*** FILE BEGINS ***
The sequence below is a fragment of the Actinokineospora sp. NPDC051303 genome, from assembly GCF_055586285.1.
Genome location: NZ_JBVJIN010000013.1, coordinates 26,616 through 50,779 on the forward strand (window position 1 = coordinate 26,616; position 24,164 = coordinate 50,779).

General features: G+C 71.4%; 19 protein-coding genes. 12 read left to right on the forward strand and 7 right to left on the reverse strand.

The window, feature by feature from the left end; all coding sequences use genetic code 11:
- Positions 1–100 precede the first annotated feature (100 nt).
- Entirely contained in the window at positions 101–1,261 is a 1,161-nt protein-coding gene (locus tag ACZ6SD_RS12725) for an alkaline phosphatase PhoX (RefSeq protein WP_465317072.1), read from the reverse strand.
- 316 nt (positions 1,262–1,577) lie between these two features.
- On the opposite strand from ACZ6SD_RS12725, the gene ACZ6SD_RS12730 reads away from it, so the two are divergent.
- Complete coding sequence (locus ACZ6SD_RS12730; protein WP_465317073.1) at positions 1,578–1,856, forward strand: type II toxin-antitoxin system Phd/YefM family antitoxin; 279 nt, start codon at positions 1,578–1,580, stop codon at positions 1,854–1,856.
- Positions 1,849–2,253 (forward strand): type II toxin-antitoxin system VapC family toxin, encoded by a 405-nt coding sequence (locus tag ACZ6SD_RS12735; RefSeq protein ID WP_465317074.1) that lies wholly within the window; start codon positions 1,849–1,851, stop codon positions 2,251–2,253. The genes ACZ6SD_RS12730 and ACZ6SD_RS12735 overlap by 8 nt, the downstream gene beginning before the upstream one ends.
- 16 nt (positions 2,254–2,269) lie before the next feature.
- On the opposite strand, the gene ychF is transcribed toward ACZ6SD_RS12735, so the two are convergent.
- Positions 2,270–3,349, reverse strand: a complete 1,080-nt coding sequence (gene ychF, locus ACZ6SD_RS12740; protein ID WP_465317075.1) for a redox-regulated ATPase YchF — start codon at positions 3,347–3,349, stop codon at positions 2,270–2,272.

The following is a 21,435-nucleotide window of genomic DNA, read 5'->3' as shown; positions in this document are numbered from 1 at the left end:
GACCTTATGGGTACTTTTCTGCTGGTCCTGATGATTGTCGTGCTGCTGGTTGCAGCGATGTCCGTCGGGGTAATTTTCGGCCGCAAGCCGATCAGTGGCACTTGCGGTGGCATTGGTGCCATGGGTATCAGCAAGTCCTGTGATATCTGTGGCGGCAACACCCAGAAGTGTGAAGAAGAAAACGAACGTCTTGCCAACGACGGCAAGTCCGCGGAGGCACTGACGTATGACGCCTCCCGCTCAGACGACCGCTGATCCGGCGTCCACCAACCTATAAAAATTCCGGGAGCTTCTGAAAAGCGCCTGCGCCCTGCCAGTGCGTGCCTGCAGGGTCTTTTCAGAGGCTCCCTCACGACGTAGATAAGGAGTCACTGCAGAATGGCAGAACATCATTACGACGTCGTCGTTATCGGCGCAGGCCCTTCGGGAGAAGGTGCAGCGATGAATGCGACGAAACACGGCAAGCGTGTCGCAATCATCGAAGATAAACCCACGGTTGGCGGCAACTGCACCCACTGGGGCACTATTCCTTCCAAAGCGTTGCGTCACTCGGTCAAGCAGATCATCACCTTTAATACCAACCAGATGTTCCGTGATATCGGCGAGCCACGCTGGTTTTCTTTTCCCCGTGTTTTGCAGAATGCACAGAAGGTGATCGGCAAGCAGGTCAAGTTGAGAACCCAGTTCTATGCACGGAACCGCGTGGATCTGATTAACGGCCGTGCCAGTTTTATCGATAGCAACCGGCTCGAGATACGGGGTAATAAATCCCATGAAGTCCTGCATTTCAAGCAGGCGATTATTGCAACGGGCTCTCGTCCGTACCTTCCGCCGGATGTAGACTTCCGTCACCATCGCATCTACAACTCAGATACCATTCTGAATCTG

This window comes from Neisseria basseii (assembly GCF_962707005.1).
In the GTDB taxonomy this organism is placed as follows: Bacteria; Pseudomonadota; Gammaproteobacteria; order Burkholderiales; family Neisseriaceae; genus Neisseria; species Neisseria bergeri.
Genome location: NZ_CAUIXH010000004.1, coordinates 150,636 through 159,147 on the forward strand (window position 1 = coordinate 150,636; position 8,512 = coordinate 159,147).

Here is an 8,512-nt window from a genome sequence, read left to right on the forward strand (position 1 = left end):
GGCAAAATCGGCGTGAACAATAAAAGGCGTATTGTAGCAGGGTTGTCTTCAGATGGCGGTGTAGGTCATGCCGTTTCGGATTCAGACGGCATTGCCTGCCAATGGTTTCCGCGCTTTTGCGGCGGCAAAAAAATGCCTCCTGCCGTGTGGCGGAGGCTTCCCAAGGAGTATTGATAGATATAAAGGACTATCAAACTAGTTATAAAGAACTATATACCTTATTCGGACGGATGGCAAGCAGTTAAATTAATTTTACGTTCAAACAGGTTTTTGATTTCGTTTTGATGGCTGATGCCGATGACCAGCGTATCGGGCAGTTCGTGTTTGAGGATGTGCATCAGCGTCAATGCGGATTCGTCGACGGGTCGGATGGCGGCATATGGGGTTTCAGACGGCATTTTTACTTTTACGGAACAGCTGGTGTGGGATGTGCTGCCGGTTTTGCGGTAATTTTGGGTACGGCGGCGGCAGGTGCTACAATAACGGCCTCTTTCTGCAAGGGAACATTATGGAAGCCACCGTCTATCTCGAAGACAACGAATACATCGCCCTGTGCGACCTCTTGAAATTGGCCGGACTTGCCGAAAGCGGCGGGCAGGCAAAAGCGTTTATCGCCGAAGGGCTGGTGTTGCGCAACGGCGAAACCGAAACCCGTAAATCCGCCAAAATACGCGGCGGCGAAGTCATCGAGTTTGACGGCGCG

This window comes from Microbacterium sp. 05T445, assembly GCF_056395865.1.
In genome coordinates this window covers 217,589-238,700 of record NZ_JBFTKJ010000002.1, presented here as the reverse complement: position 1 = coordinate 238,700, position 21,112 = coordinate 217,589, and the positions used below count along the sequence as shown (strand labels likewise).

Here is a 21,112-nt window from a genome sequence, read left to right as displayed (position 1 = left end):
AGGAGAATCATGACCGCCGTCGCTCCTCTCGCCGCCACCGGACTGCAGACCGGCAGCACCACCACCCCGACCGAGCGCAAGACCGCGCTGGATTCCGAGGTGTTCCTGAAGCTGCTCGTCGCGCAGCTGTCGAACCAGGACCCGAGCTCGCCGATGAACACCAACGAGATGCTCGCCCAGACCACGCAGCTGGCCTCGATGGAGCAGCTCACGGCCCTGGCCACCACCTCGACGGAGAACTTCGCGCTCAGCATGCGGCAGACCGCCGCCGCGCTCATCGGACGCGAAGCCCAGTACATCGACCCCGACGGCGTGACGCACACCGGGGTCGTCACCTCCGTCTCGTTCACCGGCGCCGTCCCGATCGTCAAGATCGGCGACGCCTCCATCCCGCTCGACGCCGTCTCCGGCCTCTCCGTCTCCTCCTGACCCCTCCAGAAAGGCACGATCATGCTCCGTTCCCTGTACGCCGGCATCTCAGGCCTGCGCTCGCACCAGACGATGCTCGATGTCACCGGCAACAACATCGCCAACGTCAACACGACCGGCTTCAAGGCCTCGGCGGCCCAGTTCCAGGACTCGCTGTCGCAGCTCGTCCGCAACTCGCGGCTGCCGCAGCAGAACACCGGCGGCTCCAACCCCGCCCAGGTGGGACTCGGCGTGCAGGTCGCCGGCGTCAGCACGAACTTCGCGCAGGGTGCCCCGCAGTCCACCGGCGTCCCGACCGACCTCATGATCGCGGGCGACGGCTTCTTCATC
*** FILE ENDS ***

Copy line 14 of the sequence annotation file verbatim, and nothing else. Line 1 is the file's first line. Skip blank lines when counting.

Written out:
The following is a 21,435-nucleotide window of genomic DNA, read 5'->3' as shown; positions in this document are numbered from 1 at the left end: